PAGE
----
The Horned Beef Company producing top class beef on the edge of the Lake District
PUBLISHED: 00:00 19 July 2018
A young couple are taking an innovative approach to farming on land overlooking Morecambe Bay
With a dozen of their cattle grazing on the National Trust’s Heathwaite land on the southern edge of Arnside Knott, and a fine sunny view across Morecambe Bay, it’s easy to see why David and Bekka Corrie-Close have worked so hard to get a start in farming. It’s not always like this of course, and they’ve had to be creative and determined to get a foothold, but it’s paying off.
‘With not being from a farming background we had to approach it strategically,’ explains David. They had no assets against which to borrow to buy an economic level of stock, and no chance when they started out in 2015 of obtaining a farm. But they found solutions to both problems. ‘Via our Horned Beef Company website we invited people to lend us £1000, in return for which they got a four per cent per annum return in beef over three years, with their capital returned at the end,’ says Bekka.
‘Lots of people did that,’ adds David. ‘Partly because they thought it was a good deal and partly to support a quirky farming business trying to work with nature.’
Working with nature is how they got over their lack of land – their cattle, now around 90 in number, plus 40 sheep, are grazed on lands that needs environmentally sensitive treatment. ‘Our approach is high quality land management, and it’s not faked, we believe in it,’ he says.
‘The National Trust on this land, for example, want it grazed now to take the top off the sward and let the rest of the herbage thrive and flower, otherwise the more competitive grasses will grow fastest early in the season and crowd out the wildflowers and finer herbs and grasses. Then we’ll take the cows elsewhere, and come back in September.’
The cows – a mixture on this site of Dexters, Highland, Belted Galloways and Shetlands – look very content with the arrangement, spreading out over the beautiful 100-acre site to sample the many different plants on offer, though that wanderlust can be a problem for the couple. ‘On a hot day recently some bedded down out of the sun in a hawthorn and bramble thicket, which made it tough to find them,’ says David.
The couple have now bought a radio-transmitter collar to help track the cattle down and reduce the amount time they both spend tramping the fields looking for them.
A rich and varied diet, and the relaxed way the couple handle the cattle – always led, not chased or pushed – pays dividends in the end beef product. ‘For me there’s an unbelievably big difference in a slow-grown piece of steak from an unstressed animal reared on species-rich pasture,’ says David.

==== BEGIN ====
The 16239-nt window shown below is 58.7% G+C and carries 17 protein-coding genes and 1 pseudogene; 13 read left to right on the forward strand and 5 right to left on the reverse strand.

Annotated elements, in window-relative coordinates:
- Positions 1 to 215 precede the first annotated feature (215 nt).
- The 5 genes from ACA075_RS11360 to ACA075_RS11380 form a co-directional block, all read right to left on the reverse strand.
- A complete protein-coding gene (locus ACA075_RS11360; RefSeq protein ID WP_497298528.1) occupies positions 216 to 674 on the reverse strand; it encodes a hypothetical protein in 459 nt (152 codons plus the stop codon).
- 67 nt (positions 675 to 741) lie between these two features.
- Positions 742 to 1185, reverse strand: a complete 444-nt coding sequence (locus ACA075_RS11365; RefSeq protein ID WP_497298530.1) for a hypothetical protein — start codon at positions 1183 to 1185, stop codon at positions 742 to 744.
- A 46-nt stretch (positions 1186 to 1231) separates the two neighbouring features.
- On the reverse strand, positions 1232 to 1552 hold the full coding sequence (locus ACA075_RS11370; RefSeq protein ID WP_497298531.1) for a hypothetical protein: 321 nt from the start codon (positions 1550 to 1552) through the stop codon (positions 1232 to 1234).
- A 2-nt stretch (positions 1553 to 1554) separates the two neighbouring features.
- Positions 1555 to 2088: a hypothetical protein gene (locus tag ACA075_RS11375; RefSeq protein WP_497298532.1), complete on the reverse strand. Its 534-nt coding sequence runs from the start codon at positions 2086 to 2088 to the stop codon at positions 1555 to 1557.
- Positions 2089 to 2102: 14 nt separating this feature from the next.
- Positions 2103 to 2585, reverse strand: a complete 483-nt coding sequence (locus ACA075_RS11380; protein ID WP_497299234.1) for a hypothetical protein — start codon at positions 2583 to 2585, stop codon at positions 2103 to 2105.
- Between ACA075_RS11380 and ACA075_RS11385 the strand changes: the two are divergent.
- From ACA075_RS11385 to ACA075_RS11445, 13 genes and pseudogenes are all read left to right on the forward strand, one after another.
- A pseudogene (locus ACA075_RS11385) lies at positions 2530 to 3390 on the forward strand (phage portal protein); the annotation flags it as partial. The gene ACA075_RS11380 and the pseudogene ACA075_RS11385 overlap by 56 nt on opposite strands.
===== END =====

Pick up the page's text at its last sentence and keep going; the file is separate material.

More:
‘I try to avoid saying one breed is better than another, and it’s hard to compare because the flavour, marbling and texture varies from one breed to another, but for us actually the Shetland beef is probably superior, though that may have been one animal to another, or maybe because of the ground they were finished on.’
Horned Beef meat is sold via their website – thehornedbeefcompany.com – with David’s background in the wine business prompting another novel approach – they sell en primeur, taking orders before the product is ready for market, to reduce the stress of having to find outlets for meat once it’s ready with the clock ticking. They courier meat all over the country, though want to focus on Lancashire and Cumbria in the future.
Help from various schemes designed to support young farmers has been valuable, and the couple are grateful to the Prince’s Countryside Fund for providing them with a Landrover Discovery Sport for a year. ‘Farming, and farming in places like this, is tough on vehicles, and that is so much easier to use for our work than our ageing Citroen Berlingo,’ he says.
But, he adds, it has still been demanding. ‘This winter we were getting to the stage where we doubted we’d pull it off. We’d set ourselves a deadline that if we hadn’t got a farm by the end of this autumn, we’d need to think seriously about changing what we were doing.’
But in the middle of May they took on a farm, a 150-acre National Trust holding at Levens near Kendal, on species-rich limestone ground and Bekka adds: ‘It’s brilliant having a base, and the farming infrastructure. It was hard this spring calving in Tebay when we were living in Lindale. But we’ll continue to work with the National Trust and others on sites that need environmentally sensitive grazing.’ David is now looking forward to another change in their work. ‘I’m trying to convince Bekka to sell all the sheep – on a per kilo basis they are far more work than cattle. I’m 32 but my back feels 20 years older dealing with them! I can’t love sheep, but cows are great.’